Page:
Working memory, fluency and practice - the science of learning mathematics
Experts in cognitive psychology have shaped our understanding of how children learn mathematics. What their work tells us is fascinating - and it makes perfect sense to parents and teachers.
This animation and blog article explore the cognitive science of learning mathematics - explaining how different types of memory are involved, why speed is important and how practice is key to developing maths fluency.
The Working Memory Bottleneck
Dr Abadzi, a cognitive scientist at University of Texas, argues that people are “basically prisoners to their working memory”, which contains everything in their minds at any given moment.
Working memory can only hold a small amount of information and it lasts only a few seconds, so the information must pass through it rapidly or it gets lost. Working memory can become a bottleneck in our brain function - making even simple thought processes feel complex as we go forwards and backwards get to the answer.
Speed is Critical
But there is a way round the working memory bottleneck. Dr Adbrizi explains that when children practise tasks like mental arithmetic, it becomes automatic and unconscious, freeing up space in the working memory for more complex calculations.
This means it's not enough simply to be able to work out a calculation - what matters is getting it right and how fast you can recall the answer.
Working memory is also limited in capacity - studies show on average we can only hold 7 items in memory for 12 seconds.
Put simply - as soon as item no 8 pops into the working memory another item falls out to make way. However, rapid recall of maths facts allows learners to jump the queue - avoiding the working memory bottleneck.
It's also clear that focus and concentration go hand-in-hand with developing working memory. If a learner is distracted while doing a maths calculation, it easily overloads their working memory and disrupts their thinking.
Explicit and Implicit Memory
We have two types of long-term memory - psychologists call these explicit and implicit.
The explicit memory is the bit we're aware of - such as being able to recall a fact such as the name of a capital city. Explicit memory gets all our attention and yet its potential is dwarfed by its big sister, the implicit memory - the iceberg under the water.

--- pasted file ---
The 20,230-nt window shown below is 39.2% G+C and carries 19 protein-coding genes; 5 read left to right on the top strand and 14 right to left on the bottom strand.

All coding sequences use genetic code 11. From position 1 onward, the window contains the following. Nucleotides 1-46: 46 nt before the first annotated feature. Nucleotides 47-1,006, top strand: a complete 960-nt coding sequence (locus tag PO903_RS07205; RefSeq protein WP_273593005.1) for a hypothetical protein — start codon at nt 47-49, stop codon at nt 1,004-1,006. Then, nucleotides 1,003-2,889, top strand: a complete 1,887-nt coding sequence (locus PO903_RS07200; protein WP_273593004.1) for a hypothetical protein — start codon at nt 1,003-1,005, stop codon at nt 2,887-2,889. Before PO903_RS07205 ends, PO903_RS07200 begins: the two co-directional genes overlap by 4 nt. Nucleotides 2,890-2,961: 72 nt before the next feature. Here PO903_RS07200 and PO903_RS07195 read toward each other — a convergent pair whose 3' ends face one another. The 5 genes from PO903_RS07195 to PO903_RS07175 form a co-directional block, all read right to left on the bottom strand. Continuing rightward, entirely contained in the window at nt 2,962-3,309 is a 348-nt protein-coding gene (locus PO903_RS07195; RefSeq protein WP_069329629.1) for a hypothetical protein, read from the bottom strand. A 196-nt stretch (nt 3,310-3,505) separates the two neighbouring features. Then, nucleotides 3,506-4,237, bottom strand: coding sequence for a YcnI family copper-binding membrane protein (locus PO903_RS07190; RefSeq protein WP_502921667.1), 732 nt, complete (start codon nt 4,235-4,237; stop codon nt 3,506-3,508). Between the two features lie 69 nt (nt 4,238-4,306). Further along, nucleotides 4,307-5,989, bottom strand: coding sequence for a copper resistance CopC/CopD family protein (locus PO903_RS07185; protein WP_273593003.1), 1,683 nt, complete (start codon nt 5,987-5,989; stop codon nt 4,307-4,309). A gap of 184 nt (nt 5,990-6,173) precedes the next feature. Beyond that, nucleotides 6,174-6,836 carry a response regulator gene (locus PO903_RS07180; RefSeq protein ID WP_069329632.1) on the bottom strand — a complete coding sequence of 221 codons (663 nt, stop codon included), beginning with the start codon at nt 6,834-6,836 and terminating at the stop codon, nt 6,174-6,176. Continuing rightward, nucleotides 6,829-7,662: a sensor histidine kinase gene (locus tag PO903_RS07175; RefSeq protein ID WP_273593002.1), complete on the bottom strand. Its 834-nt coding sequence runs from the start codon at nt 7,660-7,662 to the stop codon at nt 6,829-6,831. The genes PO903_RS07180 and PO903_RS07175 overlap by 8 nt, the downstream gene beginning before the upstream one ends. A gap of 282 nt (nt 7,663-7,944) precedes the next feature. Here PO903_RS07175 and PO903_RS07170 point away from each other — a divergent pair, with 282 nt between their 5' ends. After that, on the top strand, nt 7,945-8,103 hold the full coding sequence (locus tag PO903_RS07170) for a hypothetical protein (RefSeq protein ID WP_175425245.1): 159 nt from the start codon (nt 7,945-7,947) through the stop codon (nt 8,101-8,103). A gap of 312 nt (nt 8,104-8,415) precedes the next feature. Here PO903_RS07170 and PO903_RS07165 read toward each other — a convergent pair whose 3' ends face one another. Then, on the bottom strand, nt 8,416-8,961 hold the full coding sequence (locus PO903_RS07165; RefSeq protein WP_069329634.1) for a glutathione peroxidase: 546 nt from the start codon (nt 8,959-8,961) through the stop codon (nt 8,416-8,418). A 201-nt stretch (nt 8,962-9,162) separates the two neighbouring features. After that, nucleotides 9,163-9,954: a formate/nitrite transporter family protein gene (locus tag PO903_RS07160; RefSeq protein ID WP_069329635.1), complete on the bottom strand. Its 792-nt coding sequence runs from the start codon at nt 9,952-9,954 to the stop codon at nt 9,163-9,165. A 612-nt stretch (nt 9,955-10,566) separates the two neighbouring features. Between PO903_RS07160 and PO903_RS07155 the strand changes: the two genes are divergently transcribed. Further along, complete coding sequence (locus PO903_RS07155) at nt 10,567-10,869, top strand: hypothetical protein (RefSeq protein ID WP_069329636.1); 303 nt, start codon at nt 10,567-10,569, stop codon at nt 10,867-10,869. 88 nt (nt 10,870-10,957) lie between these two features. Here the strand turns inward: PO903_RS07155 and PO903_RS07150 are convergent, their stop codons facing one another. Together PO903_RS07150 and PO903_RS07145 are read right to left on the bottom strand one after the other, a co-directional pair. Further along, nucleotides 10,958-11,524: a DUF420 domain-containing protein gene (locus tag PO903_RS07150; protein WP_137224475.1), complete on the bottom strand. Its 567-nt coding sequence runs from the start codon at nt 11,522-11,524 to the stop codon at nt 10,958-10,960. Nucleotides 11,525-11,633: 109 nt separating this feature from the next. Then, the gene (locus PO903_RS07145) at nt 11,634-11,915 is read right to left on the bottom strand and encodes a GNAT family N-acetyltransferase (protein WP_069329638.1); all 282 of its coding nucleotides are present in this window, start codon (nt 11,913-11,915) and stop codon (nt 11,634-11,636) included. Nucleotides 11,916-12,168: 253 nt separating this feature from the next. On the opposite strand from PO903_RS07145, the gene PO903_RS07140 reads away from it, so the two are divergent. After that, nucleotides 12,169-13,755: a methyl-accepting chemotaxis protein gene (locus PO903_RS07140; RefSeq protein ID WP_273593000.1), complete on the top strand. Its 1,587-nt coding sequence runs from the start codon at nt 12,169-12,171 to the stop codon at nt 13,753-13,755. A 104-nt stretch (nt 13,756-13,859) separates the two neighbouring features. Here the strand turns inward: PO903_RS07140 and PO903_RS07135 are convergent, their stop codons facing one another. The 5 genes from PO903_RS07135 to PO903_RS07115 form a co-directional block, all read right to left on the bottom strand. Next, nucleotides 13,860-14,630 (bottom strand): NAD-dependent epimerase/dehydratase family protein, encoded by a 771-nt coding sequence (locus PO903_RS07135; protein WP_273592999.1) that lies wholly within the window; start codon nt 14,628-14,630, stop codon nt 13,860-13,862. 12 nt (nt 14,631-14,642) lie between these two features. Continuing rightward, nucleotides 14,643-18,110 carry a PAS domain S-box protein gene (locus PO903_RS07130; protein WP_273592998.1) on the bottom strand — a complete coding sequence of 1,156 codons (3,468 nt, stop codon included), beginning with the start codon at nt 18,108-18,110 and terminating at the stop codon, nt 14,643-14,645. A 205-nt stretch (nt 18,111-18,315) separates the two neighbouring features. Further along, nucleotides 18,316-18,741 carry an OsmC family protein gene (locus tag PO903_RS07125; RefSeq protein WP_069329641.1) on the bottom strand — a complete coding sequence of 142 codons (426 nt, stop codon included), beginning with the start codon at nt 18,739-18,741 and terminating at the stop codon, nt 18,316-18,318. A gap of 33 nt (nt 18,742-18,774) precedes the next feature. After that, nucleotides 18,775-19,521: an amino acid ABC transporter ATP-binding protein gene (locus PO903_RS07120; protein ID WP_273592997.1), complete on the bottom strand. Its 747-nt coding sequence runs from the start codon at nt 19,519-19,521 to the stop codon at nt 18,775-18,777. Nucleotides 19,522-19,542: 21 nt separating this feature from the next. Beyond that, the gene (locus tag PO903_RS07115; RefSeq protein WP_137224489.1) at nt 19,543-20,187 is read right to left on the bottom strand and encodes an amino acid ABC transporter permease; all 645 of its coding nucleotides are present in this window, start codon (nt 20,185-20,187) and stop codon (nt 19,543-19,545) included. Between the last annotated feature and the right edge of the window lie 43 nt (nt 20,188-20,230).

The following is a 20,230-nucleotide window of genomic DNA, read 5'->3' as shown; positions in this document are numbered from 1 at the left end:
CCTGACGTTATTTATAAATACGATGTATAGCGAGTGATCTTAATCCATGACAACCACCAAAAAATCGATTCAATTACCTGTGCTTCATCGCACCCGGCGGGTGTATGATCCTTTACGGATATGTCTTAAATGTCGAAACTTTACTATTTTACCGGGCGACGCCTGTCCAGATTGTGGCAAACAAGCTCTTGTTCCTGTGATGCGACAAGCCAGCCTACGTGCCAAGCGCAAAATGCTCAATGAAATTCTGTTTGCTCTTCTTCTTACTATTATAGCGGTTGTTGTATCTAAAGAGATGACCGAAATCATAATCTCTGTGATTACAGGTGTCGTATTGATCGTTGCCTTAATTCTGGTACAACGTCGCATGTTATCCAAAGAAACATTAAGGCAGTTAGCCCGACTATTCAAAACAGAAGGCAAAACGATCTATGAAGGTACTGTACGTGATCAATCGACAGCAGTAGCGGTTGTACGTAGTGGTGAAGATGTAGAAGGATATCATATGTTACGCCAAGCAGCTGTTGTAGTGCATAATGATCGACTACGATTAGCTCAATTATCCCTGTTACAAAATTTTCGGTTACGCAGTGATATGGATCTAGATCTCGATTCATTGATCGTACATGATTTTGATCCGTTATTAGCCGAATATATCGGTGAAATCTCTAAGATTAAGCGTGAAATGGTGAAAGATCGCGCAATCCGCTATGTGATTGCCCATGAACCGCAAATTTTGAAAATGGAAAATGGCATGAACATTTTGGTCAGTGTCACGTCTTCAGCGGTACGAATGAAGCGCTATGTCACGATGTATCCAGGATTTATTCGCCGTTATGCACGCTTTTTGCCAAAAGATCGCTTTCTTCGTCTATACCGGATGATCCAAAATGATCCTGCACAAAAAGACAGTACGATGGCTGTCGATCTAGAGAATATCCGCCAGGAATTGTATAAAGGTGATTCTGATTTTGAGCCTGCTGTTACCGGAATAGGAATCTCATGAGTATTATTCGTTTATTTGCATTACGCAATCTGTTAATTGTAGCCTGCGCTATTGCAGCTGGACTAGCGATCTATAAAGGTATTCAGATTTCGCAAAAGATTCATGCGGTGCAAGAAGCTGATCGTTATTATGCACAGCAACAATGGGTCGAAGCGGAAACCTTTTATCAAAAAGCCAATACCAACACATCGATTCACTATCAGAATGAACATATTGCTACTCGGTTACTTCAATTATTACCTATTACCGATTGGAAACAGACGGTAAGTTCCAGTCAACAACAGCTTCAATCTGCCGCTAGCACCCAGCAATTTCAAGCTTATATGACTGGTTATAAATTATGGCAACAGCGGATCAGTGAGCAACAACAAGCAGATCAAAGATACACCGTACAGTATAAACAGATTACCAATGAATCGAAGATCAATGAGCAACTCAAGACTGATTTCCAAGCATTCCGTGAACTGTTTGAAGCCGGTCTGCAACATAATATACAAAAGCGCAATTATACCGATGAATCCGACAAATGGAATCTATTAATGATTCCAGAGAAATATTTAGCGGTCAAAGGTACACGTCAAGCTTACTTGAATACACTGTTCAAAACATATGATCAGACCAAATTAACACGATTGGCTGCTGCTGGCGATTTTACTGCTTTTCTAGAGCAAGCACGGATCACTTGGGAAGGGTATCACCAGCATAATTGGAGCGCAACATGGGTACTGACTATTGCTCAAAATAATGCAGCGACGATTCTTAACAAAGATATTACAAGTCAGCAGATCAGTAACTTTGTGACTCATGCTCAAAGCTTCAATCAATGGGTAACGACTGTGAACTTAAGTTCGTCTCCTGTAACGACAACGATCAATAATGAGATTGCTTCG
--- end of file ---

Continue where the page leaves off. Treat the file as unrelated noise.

Implicit memory is the unconscious memory of skills and how to do things, such as playing guitar or riding a bike. These memories are typically acquired through repetition and practice, and are composed of automatic skills so deeply embedded that we're no longer aware of them.
By helping children truly master the essential foundation skills in maths we shift the load from their conscious explicit memory to their unconscious implicit memory. With this comes a level of maths fluency needed to excel in higher order maths skills - such as analytic thinking and complex problem solving.
Teachers are in the construction business. Memory networks are like bricks and mortar. If you want the second floor - it had better start after your put the first one inDr. Abdazi
The Importance of Practice
It's interesting that after acquiring fluent skills we tend to forget the effort and practice that developed them - but this makes perfect sense because we've made them unconscious.
The danger is we also lose respect for the amount of effort and practice it takes for our children to acquire the same skills. Dr. Abdazi explains the science behind acquiring fluent skills in maths:
- Memories are stored in neural connections;
- Few neural connections are created at a time - because it involves building proteins which takes time;
- We remember best the information we saw most recently and most often;
- Practice and repetition over time works.
The cognitive science of learning mathematics, however compelling, isn't the same as real evidence. Fortunately, academic research into learning mathematics has tracked many learners over their entire school life looking for vital statistical connections between early learning and later success.
The conclusions are pretty clear - and they support the cognitive science:
The Institute of Education, London: "The development and importance of proficiency in basic calculation" ( July 2013 )
Basic calculation fluency (accurate and rapid solution of single digit addition problems and complementary subtractions) is the strongest correlate of success in mathematics in primary school and the most frequent symptom of difficulties in mathematics.Full Paper (PDF)
I hope you have found this look at memory and how it relates to how children learn maths interesting and useful. I'd recommend taking a look at Dr. Adbazi's video lecture and if you have any feedback, please get in touch.
I'm Ged McBreen ex-maths teacher, parent and co-founder of Komodo.
About Komodo - Komodo is a fun and effective way to boost primary maths skills. Designed for 5 to 11-year-olds to use in the home, Komodo uses a little and often approach to learning maths (15 minutes, 3 to 5 times per week) that fits into the busy routine. Komodo users develop fluency and confidence in maths - without keeping them at the screen for long.